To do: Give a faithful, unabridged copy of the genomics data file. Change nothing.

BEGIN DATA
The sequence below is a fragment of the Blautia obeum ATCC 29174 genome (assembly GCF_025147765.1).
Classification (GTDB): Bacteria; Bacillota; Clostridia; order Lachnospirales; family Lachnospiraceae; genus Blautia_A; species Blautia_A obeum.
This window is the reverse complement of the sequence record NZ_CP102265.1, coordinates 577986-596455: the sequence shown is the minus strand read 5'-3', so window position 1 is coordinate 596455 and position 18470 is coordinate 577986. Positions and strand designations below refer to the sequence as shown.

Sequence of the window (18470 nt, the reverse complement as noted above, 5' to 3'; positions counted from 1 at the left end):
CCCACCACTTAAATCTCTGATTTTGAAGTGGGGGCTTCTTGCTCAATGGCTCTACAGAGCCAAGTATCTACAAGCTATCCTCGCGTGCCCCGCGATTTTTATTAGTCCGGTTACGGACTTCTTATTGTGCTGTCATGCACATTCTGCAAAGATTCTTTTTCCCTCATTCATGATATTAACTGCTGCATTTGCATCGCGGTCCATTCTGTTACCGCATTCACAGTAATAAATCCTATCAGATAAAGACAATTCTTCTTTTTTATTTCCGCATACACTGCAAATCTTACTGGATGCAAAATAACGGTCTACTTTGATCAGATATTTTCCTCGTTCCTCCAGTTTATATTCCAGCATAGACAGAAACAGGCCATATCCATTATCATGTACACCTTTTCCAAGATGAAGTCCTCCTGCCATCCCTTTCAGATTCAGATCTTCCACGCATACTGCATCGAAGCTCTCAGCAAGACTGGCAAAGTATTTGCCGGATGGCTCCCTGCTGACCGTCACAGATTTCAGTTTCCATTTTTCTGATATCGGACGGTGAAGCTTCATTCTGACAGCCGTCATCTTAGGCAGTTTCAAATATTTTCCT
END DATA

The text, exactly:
The sequence below is a fragment of the Blautia obeum ATCC 29174 genome (assembly GCF_025147765.1).
Classification (GTDB): Bacteria; Bacillota; Clostridia; order Lachnospirales; family Lachnospiraceae; genus Blautia_A; species Blautia_A obeum.
This window is the reverse complement of the sequence record NZ_CP102265.1, coordinates 577986-596455: the sequence shown is the minus strand read 5'-3', so window position 1 is coordinate 596455 and position 18470 is coordinate 577986. Positions and strand designations below refer to the sequence as shown.

Sequence of the window (18470 nt, the reverse complement as noted above, 5' to 3'; positions counted from 1 at the left end):
CCCACCACTTAAATCTCTGATTTTGAAGTGGGGGCTTCTTGCTCAATGGCTCTACAGAGCCAAGTATCTACAAGCTATCCTCGCGTGCCCCGCGATTTTTATTAGTCCGGTTACGGACTTCTTATTGTGCTGTCATGCACATTCTGCAAAGATTCTTTTTCCCTCATTCATGATATTAACTGCTGCATTTGCATCGCGGTCCATTCTGTTACCGCATTCACAGTAATAAATCCTATCAGATAAAGACAATTCTTCTTTTTTATTTCCGCATACACTGCAAATCTTACTGGATGCAAAATAACGGTCTACTTTGATCAGATATTTTCCTCGTTCCTCCAGTTTATATTCCAGCATAGACAGAAACAGGCCATATCCATTATCATGTACACCTTTTCCAAGATGAAGTCCTCCTGCCATCCCTTTCAGATTCAGATCTTCCACGCATACTGCATCGAAGCTCTCAGCAAGACTGGCAAAGTATTTGCCGGATGGCTCCCTGCTGACCGTCACAGATTTCAGTTTCCATTTTTCTGATATCGGACGGTGAAGCTTCATTCTGACAGCCGTCATCTTAGGCAGTTTCAAATATTTTCCT